BerthelotJoseph (Joe) Adeland1949-early 1980'sL&F 18 MNR 20Conservation Officer, Sultan (Chapleau District MNR and L and F) – I think he was in the Chapleau District his entire career probably from the early 50’s to the early 1980’s.  I am sure that he is now deceased.
BibbyKent YearsL&F 37 MNR 4101/Jan/1974The exact date of Officer Bibby's death is unknown. Conservation Officer Kent Bibby collapsed and died in 1974 while he was checking night anglers on Agimak Creek, near Ignace, during the spring pickerel run. Bibby, the son of long-serving warden Charlie Bibby, was a particularly hard-working officer with ten years experience. He suffered from diabetes and had been diagnosed with a brain tumour about five years earlier. From Dave Kenney - Charlie Bibby is buried in Seguindah, Manitoulin Island beside his son Kent who was also a CO. From John McDonald - was Charlie's son and was a C.O. in Ignace from 1966-1974. Kent suffered from diabetes and passed away in 1974 in Ignace at approximately 35 years of age.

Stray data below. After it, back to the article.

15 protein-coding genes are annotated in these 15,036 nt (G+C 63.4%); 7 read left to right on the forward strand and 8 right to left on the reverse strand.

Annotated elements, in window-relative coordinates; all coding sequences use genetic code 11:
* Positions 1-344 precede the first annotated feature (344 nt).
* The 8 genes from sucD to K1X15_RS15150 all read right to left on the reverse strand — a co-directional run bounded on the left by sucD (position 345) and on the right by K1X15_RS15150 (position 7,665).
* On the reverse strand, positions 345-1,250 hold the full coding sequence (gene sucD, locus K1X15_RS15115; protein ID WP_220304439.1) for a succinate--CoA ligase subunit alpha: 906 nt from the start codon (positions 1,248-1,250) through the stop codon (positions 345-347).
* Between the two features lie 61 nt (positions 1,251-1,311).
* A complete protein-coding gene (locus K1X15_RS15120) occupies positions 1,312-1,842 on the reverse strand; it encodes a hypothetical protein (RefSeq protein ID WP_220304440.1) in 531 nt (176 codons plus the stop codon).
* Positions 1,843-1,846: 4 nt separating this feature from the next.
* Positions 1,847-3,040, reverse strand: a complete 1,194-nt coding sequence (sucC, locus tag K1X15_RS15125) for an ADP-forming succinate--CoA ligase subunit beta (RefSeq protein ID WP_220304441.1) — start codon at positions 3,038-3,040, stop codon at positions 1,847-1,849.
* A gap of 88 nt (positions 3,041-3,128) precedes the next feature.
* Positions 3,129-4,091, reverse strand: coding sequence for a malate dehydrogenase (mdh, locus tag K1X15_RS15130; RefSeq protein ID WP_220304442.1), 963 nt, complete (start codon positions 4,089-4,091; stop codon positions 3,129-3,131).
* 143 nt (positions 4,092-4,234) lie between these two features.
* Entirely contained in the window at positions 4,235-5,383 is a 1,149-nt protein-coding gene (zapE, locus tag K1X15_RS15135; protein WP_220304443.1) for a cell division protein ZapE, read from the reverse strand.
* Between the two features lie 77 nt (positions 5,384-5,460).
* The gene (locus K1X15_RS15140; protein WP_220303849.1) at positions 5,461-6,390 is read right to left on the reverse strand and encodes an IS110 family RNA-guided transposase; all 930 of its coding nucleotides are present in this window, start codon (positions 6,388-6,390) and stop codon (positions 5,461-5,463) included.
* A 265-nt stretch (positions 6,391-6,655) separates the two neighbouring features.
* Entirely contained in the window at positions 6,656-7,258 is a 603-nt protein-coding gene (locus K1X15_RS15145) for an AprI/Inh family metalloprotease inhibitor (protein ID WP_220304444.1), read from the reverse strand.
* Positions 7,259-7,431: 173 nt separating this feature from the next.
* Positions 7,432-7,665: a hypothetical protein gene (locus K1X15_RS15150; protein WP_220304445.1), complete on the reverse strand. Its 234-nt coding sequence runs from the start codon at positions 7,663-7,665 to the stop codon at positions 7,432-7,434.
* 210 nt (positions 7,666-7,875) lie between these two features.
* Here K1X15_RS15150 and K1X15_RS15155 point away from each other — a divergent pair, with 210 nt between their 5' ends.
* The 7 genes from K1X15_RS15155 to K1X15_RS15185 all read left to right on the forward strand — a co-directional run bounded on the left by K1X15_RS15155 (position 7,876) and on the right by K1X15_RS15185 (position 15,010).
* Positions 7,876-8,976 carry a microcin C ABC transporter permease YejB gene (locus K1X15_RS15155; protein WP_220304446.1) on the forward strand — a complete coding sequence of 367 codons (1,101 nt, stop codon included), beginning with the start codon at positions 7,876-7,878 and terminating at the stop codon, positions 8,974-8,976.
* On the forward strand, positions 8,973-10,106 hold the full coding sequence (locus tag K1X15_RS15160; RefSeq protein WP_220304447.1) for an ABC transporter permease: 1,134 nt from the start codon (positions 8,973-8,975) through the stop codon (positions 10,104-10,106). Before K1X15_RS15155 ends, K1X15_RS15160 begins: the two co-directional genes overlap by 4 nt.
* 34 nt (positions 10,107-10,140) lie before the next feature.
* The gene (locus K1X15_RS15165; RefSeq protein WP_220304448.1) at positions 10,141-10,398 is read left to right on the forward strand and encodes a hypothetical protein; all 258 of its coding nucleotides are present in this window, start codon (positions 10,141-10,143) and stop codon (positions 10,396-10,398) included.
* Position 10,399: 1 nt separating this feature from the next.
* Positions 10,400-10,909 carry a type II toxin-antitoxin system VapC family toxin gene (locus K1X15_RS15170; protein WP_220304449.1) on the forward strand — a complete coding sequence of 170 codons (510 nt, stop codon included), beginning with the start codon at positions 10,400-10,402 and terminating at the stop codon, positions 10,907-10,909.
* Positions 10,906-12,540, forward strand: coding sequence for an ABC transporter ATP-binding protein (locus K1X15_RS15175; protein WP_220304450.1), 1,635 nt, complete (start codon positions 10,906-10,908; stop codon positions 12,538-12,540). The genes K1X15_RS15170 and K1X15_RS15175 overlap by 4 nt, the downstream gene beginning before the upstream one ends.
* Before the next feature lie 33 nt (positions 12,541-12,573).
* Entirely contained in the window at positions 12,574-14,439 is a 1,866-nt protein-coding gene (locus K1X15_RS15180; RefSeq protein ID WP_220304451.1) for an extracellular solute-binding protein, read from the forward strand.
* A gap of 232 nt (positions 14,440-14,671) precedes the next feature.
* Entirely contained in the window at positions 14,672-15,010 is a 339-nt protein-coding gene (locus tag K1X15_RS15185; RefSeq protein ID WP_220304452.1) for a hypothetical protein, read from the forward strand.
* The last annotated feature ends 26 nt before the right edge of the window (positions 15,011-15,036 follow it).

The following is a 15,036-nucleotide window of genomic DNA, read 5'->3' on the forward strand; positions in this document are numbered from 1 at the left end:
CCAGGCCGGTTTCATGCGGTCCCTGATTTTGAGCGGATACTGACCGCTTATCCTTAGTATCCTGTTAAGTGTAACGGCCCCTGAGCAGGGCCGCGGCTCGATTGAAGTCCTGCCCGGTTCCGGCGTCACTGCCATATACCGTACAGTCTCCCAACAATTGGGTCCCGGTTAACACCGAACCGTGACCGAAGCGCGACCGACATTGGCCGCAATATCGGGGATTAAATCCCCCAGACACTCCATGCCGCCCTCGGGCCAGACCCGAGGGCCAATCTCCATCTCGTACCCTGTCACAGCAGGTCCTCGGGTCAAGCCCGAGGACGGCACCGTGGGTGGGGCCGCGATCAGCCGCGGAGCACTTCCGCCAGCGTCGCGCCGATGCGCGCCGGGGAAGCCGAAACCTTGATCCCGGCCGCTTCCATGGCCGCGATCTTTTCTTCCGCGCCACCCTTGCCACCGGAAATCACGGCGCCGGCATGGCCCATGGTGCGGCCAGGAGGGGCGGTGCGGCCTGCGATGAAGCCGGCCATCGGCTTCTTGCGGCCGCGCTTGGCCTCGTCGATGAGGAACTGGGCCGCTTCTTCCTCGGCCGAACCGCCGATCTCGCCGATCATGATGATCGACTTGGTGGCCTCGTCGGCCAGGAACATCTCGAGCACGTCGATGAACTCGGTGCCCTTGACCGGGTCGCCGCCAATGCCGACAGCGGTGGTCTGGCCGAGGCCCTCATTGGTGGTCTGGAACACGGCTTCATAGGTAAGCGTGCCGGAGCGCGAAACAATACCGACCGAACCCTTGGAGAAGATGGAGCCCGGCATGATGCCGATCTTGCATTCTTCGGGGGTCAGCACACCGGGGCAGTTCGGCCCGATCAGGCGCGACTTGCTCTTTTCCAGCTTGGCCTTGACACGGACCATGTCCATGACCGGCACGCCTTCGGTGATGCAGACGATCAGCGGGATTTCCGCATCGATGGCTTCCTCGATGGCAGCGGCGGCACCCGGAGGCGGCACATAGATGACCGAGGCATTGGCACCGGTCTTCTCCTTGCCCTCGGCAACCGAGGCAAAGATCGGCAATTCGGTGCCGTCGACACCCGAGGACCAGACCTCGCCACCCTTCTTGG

BibbyCharlie (Charles Frederick)L&F 15628/Oct/1999From Dave Kenney -Charlie Bibby only ever worked in Sudbury. I seem to recall that he began his career in the early 1940's during WW Two and was F&W supervisor almost from the very beginning. From John MacFie - "Charlie" Bibby was Senior Conservation Officer for the Sudbury Dist. during the 1940s to 1960s. From John McDonald - worked his entire career in the Sudbury District. I worked for Charlie from 1967-1969. Charlie was the best supervisor I ever had in my entire career. He never attended Ranger School even though Lands and Forests tried to get him to go. The only course Charlie ever attended was the Ontario Police College in Alymer. Also, Charlie was the only Fish and Wildlife Supervisor in Ontario who had all of the "game wardens" report directly to him. No officer was ever going to report to a Chief Ranger or a Deputy Chief Ranger. We were his boys and he looked after us. Charlie retired in 1973 (re-organzation) and lived his retirement years in Lively. I exchanged Christmas cards with him and also visited with him if I was in the area. He died in approximately 1997.